The new series would premiere in March of  1928 -- and Correll and Gosden spent much of February preparing. From the beginning it was clear that the show would take the same approach  that had made "Sam 'n' Henry" so popular -- character-driven drama with a humorous undertone. There were subtle changes, but in the most  basic way it was clearly the same program that had been so popular at WGN. And by this time, Gosden and Correll had become well-versed in  microphone technique. Their new show would prove to be a better-crafted production than its predecessor, with the past two years having given  the pair a thorough understanding of how to bring their characters to life.

The names proved the most difficult aspect of the new series. As originally written, the first two episodes told the story of "Jim" and "Charley " These names didn't quite fit, and episodes three and four changed "Jim and Charley" to "Tom and Harry." But Gosden still wasn't happy -- to his painstaking ear for detail, the names just didn't work, didn't give precisely right impressions of the characters. As the team worked on the script for episode number 5, Gosden began riffling thru the Chicago phone book -- and hit upon a listing for a man named "Amos." Immediately, he knew this was the name he wanted -- it summed up in four simple letters the essence of the character. And then it didn't take long to name Amos's friend -- "Andy" sounded just right for a big, deep-voiced, "round and juicy" sort of character. Grabbing the first four scripts, Gosden scratched out "Jim" and "Charley" and "Tom" and "Harry." "Amos 'n' Andy" were on their way.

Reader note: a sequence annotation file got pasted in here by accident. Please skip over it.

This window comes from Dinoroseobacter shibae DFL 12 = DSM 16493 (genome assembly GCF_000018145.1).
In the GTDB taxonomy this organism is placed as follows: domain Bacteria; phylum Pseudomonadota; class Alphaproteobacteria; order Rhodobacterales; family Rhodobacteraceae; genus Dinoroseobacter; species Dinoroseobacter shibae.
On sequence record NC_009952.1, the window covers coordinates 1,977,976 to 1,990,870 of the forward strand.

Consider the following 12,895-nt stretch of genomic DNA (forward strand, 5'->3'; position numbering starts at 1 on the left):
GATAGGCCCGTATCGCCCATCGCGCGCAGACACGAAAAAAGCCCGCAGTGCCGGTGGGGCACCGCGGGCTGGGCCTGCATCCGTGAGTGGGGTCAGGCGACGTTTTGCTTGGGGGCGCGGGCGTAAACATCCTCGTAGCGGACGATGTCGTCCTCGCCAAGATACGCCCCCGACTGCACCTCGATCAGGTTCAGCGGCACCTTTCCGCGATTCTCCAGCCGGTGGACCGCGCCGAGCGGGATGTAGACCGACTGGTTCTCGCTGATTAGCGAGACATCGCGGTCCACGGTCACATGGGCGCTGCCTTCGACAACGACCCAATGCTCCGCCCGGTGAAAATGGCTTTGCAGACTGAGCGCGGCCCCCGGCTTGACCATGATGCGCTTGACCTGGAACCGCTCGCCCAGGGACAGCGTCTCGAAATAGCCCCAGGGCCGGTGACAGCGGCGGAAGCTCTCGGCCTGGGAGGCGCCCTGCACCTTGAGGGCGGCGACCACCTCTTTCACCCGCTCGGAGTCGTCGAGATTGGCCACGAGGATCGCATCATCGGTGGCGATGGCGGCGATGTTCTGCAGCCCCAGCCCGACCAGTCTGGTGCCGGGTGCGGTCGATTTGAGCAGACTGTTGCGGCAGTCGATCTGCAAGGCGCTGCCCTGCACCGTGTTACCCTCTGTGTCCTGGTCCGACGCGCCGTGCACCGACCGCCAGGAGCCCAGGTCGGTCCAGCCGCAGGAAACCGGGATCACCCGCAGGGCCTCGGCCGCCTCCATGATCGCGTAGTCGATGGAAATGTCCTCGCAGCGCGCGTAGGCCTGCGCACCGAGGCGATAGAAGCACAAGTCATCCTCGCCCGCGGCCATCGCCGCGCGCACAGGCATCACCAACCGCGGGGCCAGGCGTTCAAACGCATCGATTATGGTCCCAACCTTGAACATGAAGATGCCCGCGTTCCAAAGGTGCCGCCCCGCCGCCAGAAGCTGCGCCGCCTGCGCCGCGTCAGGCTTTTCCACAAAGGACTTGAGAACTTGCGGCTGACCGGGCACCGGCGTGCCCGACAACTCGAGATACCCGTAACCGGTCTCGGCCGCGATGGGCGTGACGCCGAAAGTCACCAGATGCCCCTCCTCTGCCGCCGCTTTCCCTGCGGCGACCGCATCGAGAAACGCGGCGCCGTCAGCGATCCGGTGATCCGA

The new series started from the beginning. Amos Jones and Andy Brown were hired hands on a farm outside Atlanta, Georgia, working for a man named Hopkins, and the first week's worth of episodes found them looking ahead to their plans for a new life in Chicago. Amos was portrayed as a naive young man, plagued by self-doubts, and worried about being able to find work in the North -- while Andy was older, more worldly, and absolutely convinced that he had the answers to everything. Even when a friend warned the pair about the difficulties of finding good jobs, the cold weather, the high price of food and lodging, and all the other pitfalls that awaited, Andy remained determined to push forward. Finally, with twenty-four dollars in their pockets and four ham and cheese sandwiches to see them thru the trip, Amos and Andy said goodbye to their friends and their old life -- and boarded a train for Chicago.